The roots of Kwanzaa, then, are in ancient and ongoing continental African first-fruits or first-harvest celebrations. They give Kwanzaa its model and shared values and practices, and its historical groundedness. Rooted in this ancient history and culture, Kwanzaa develops as a flourishing branch of the African cultural tree. It emerges in the context of African American life and struggle as a recreated and expanded ancient tradition. Thus, it bears special characteristics and meaning for African American people.
But it is not only an African American holiday but also a Pan-African one. For it draws from the cultures of various African peoples, and is celebrated by millions of Africans throughout the world African community. Moreover, these various African peoples celebrate Kwanzaa because it speaks not only to African Americans in a special way, but also to Africans as a whole, in its stress on history, values, family, community and culture.
Kwanzaa was established in 1966 in the midst of the Black Freedom Movement and thus reflects its concern for cultural groundedness in thought and practice, and the unity and self-determination associated with this. It was conceived and established to serve several functions.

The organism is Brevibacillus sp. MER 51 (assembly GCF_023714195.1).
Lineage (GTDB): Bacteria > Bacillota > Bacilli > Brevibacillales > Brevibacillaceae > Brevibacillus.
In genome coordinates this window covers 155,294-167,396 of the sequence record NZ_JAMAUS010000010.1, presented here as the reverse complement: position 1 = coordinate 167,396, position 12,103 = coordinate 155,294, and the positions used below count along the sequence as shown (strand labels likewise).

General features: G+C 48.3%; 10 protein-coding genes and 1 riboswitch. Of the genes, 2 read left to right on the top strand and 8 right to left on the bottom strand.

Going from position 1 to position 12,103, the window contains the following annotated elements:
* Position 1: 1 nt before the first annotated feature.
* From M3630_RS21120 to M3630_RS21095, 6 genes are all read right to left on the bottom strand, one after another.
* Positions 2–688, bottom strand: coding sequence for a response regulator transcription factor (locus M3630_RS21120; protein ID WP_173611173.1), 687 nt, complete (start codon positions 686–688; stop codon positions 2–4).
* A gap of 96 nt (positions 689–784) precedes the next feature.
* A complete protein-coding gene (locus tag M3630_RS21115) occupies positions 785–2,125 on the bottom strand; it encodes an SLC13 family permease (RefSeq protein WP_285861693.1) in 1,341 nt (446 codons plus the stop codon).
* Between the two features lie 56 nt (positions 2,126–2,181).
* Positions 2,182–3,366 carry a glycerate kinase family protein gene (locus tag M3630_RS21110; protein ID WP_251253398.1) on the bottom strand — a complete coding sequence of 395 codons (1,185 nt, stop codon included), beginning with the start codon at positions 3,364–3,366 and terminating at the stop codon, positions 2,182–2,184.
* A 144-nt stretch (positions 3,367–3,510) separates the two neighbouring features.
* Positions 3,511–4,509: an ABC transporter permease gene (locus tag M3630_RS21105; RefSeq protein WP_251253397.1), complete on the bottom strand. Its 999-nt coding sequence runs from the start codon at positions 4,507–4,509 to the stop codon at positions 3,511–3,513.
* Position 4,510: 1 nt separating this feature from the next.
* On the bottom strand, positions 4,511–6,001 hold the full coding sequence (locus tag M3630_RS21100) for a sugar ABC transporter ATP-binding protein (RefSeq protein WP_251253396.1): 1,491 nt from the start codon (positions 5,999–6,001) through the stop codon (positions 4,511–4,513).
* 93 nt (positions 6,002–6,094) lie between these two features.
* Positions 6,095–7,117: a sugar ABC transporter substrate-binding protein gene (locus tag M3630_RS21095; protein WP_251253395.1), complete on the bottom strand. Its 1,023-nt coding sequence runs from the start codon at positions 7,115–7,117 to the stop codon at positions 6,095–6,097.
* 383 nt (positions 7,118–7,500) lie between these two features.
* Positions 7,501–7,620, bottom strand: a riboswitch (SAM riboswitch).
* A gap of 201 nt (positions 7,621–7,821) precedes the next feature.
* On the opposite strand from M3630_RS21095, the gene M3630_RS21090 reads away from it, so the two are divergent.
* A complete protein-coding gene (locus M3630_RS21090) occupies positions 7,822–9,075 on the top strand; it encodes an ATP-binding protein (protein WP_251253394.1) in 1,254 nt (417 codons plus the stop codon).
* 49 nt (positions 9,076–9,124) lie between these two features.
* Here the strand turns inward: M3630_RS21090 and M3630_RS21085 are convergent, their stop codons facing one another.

From: “Kwanzaa: A Celebration of Family, Community and Culture – by Maulana Karenga / p 28 / Los Angeles: University of Sankore Press (2008)
Reaffirming and Restoring Culture
Kwanzaa was created to reaffirm and restore our rootedness in African culture. It is, therefore, an expression of recovery and reconstruction of African culture which was being conducted in the general context of the Black Liberation Movement of the 60’s and in the specific context of The Organization Us. In the 60’s the Black Movement after 1965 was defined by its thrust to “return to the source,” to go “Back to Black.” It stressed the rescue and reconstruction of African history and culture, redefinition of ourselves and our culture and a restructuring of the goals and purpose of our struggle for liberation and a higher level of human life based on an Afrocentric model.